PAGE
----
Characterization of the aqueous fractions from hydrotreatment and hydrothermal liquefaction of lignocellulosic feedstocks

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Abstract

In this study the aqueous phases resulting from the hydrothermal liquefaction (HTL) of biomass and the hydrotreatment (HT) of fast pyrolysis bio-oils were analyzed via TC, COD, GC-MS, GC-FID, HPLC, and ICP-OES to determine the organic and inorganic species present and the quantitative amounts of each. This work is necessary to address a significant knowledge gap in the literature related to the aqueous phases from thermochemical processes. Results showed that water from the hydrotreatment of eight different bio-oils contained less than 1wt% total carbon, in many cases less than 0.2%. Negligible organic carbon was observed. HTL samples contained between 1 and 2wt% carbon. Due to the large volume of water added to the HTL feedstock and the dilute samples generated, this accounts for 34-45% of the total carbon sent to the reactor. The majority of this carbon was present as acids, with glycolic acid and acetic acid having the highest concentrations. Alcohols, specifically methanol and ethanol, were also present. Numerous ketones were observed, consisting of mainly acetone and cyclopenta-ones. The amount of the total carbon identified and quantified in the HTL samples ranged from 64 to 82%. Inorganic species present in the HT samples were sodium, silicon, and sulfur. The highest levels of sulfur were observed in the grasses and agricultural residue (corn stover). The HTL samples exhibited much higher inorganic content, with very high levels of sodium and potassium. Alkali and alkali earth metals, as well as sulfur, were also present at levels high enough to raise concerns for the use of catalysts in downstream upgrading or reforming processes.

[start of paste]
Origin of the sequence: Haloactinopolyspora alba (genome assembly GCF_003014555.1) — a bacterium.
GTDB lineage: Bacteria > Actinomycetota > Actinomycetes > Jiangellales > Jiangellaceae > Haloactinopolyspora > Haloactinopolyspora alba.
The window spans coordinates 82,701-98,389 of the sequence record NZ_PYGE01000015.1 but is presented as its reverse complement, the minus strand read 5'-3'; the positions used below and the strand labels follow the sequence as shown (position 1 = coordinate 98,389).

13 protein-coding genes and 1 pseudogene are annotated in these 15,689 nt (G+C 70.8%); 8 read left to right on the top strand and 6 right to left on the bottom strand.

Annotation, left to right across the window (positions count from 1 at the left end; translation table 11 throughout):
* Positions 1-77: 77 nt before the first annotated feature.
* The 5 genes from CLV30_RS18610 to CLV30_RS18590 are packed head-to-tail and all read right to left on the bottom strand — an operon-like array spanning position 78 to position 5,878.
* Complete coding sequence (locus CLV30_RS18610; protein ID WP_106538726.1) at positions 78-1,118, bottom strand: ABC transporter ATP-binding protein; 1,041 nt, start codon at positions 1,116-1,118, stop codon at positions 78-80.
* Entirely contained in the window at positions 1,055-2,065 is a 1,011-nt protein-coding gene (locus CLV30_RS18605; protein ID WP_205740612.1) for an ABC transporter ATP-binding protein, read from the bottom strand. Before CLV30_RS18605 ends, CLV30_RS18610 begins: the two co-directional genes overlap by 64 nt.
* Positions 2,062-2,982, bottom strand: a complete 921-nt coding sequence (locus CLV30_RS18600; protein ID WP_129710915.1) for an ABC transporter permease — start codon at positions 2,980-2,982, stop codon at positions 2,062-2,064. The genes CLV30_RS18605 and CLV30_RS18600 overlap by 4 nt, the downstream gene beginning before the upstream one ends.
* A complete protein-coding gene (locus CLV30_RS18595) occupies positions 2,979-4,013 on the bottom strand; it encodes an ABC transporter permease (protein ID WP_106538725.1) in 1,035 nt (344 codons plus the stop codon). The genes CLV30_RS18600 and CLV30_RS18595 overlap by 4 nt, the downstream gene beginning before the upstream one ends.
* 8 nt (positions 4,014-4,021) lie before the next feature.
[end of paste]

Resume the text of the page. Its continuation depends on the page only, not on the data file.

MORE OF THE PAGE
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Panisko, E., Wietsma, T., Lemmon, T., Albrecht, K., & Howe, D. (2015). Characterization of the aqueous fractions from hydrotreatment and hydrothermal liquefaction of lignocellulosic feedstocks. Biomass and Bioenergy, 74, 162–171. https://doi.org/10.1016/j.biombioe.2015.01.011

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